Some of the most exciting tech trends of 2016 included advances in virtual reality and a resurgence in augmented reality. Last year this technology was big for gaming (think Pokémon Go). This year, watch out for applications in retail, tourism and advertising.

What is augmented reality?

Augmented reality is technology that combines virtual reality with the real world. Ronald Azuma’s widely referenced definition states that augmented reality as an application that (1) combines the real world with the virtual world, (2) is interactive and in real-time and (3) is registered in three dimensions.

For example, a user might wear translucent goggles so they can see strategically placed computer generated images on top of the real world. Alternatively, a user may view the screen of their smartphone where they can see the real world through their camera while also seeing graphic images layered over top.

Most people don’t realize that augmented reality has existed since the 1930’s. It’s recent advances in smartphone technology that has fuelled the recent hype. One example that most Americans can relate to is the yellow 1st down line painted on the field during televised football games. It’s hard to image watching the game without it.

How does it work?

There are currently 3 different ways to display augmented reality. There are head mounted displays that are worn on the head or attached to a helmet. This display can resemble goggles or glasses. In some instances, there is a screen that covers a single eye. There is also the handheld device version, such as a smartphone or a portable computer. Finally, there is spatial display, which uses projected graphical displays onto fixed surfaces. 

What are the applications of augmented reality?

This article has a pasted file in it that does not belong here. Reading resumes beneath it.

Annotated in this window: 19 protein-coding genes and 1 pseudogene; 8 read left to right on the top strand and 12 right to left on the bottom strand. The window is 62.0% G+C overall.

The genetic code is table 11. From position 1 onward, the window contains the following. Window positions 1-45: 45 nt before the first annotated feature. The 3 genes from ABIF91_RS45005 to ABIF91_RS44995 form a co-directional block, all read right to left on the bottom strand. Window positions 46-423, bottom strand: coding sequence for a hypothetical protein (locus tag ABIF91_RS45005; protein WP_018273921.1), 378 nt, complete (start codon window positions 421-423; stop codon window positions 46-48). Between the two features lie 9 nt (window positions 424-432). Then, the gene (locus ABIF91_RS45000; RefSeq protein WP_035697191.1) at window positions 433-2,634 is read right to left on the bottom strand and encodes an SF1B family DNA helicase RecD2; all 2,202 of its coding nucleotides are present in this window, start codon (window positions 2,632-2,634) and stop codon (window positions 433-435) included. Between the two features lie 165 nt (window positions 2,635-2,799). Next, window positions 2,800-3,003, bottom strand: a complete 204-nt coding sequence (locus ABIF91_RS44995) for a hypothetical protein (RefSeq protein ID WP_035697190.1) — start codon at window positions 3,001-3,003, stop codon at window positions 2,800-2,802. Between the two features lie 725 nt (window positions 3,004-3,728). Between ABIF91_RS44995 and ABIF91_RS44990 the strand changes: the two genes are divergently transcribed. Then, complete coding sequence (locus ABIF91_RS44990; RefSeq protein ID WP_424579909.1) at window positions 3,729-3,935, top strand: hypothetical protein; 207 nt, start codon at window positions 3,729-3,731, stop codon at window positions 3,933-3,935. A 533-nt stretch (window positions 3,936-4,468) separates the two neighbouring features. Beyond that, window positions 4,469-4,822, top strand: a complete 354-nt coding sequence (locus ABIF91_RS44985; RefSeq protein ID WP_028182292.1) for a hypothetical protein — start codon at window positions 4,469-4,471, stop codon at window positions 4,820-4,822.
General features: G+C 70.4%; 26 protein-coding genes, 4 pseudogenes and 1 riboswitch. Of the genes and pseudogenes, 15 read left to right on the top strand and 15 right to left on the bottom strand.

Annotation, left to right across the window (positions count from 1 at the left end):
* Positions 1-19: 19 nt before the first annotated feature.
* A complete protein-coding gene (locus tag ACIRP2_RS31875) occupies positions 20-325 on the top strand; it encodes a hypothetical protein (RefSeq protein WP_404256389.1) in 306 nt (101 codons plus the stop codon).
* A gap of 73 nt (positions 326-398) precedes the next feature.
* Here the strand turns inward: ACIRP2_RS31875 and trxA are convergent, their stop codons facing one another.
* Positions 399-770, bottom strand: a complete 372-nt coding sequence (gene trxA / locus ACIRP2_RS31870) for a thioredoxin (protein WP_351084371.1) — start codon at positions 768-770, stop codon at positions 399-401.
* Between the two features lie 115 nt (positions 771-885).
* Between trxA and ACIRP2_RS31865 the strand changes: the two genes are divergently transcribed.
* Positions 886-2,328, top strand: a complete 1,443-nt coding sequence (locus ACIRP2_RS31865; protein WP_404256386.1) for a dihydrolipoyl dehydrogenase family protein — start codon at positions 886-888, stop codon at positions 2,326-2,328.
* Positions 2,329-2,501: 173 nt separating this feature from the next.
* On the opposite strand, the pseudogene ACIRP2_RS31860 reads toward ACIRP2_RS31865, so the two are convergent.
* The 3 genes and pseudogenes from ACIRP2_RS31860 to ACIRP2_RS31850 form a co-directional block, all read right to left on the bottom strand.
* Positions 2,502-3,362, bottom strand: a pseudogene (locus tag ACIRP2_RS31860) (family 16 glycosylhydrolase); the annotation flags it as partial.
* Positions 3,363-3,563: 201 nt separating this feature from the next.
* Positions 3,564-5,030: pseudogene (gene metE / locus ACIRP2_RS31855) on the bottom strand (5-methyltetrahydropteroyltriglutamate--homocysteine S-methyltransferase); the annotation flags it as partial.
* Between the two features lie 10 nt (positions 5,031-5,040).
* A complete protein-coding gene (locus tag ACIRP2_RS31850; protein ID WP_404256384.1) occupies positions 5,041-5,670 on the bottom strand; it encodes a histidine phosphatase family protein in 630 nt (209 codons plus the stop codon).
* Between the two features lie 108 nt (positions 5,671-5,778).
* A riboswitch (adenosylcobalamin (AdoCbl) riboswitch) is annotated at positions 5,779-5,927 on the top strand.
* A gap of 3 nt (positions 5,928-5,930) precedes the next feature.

Applications for augmented reality are broad, ranging from military to retail industries. Many developers credit gaming for making the technology more mainstream and creating opportunities for further development. Here are some of the current applications of the technology:


Large stores may begin to use virtual maps that can take you to the exact aisle and location of the item you’re looking for. Once you locate it, a virtual object with detailed product information can be displayed on top of the physical item. There are already search engines that allow you to point your phone’s camera at something and search for the item online.


There are many great applications for augmented reality in the tourism industry.

Museums can take guided audio tours to the next level with the addition of virtual facts and figures on top of live exhibits and displays. Interactive exhibits can be enhanced with 3D viewing technology to get a complete perspective.

Outside, sightseeing tours can be enhanced in a similar manner. Using their smartphones, tourists can walk through historic sites and see facts and figures presented as an overlay on their live screen. These applications use GPS and image recognition technology to look up data from an online database. In addition to information, applications are already being created that look back in history to show viewers how the area looked 10, 50 or even 100 years ago!

Advertising and Promotion

Augmented reality gives advertisers and brands the opportunity to integrate the digital world with the real world, which is a fresh and modern approach that appeals younger demographics. TV and film campaigns have created unique brand experiences by mapping objects and experiences onto real-time video imagery. The software identifies a unique symbol through the smartphone or webcam and then activates a graphic overlay. For example, imagine holding out your hand in front of your smartphone and watching as a small 3D character appears, sits in your palm and begins talking to you.

What’s next in augmented reality?

The tech industry is moving quickly to blend virtual and real-world information – and other industries are finding unique ways to apply it. Like all advances in technology, it will take time to work out the kinks, but the possibilities are certainly exciting.

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